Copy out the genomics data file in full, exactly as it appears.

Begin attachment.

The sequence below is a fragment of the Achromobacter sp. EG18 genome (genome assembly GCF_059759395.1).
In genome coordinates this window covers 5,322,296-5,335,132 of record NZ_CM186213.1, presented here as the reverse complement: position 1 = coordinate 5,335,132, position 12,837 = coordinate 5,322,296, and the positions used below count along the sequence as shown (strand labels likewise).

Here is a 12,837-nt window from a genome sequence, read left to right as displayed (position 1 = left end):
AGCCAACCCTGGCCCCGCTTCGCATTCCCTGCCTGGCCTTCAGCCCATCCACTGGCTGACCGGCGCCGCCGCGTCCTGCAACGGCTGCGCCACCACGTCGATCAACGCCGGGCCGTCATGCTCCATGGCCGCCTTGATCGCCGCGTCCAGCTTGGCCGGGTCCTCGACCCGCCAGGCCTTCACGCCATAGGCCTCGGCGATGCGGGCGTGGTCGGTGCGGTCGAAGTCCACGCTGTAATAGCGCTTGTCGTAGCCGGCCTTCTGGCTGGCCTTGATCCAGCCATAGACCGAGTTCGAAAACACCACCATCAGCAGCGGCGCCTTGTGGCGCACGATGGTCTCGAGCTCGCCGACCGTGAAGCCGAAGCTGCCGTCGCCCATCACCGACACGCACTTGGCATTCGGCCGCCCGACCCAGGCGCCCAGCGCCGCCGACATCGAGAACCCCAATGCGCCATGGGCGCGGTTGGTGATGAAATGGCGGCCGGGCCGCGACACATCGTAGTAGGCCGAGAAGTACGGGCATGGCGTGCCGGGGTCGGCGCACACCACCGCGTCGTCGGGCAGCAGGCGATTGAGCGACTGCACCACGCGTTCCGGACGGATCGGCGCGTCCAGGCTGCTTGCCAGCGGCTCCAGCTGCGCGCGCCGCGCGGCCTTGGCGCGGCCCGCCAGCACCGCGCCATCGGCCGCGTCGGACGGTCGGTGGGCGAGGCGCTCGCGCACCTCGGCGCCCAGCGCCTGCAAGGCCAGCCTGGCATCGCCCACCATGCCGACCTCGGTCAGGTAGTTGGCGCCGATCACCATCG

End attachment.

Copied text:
The sequence below is a fragment of the Achromobacter sp. EG18 genome (genome assembly GCF_059759395.1).
In genome coordinates this window covers 5,322,296-5,335,132 of record NZ_CM186213.1, presented here as the reverse complement: position 1 = coordinate 5,335,132, position 12,837 = coordinate 5,322,296, and the positions used below count along the sequence as shown (strand labels likewise).

Here is a 12,837-nt window from a genome sequence, read left to right as displayed (position 1 = left end):
AGCCAACCCTGGCCCCGCTTCGCATTCCCTGCCTGGCCTTCAGCCCATCCACTGGCTGACCGGCGCCGCCGCGTCCTGCAACGGCTGCGCCACCACGTCGATCAACGCCGGGCCGTCATGCTCCATGGCCGCCTTGATCGCCGCGTCCAGCTTGGCCGGGTCCTCGACCCGCCAGGCCTTCACGCCATAGGCCTCGGCGATGCGGGCGTGGTCGGTGCGGTCGAAGTCCACGCTGTAATAGCGCTTGTCGTAGCCGGCCTTCTGGCTGGCCTTGATCCAGCCATAGACCGAGTTCGAAAACACCACCATCAGCAGCGGCGCCTTGTGGCGCACGATGGTCTCGAGCTCGCCGACCGTGAAGCCGAAGCTGCCGTCGCCCATCACCGACACGCACTTGGCATTCGGCCGCCCGACCCAGGCGCCCAGCGCCGCCGACATCGAGAACCCCAATGCGCCATGGGCGCGGTTGGTGATGAAATGGCGGCCGGGCCGCGACACATCGTAGTAGGCCGAGAAGTACGGGCATGGCGTGCCGGGGTCGGCGCACACCACCGCGTCGTCGGGCAGCAGGCGATTGAGCGACTGCACCACGCGTTCCGGACGGATCGGCGCGTCCAGGCTGCTTGCCAGCGGCTCCAGCTGCGCGCGCCGCGCGGCCTTGGCGCGGCCCGCCAGCACCGCGCCATCGGCCGCGTCGGACGGTCGGTGGGCGAGGCGCTCGCGCACCTCGGCGCCCAGCGCCTGCAAGGCCAGCCTGGCATCGCCCACCATGCCGACCTCGGTCAGGTAGTTGGCGCCGATCACCATCG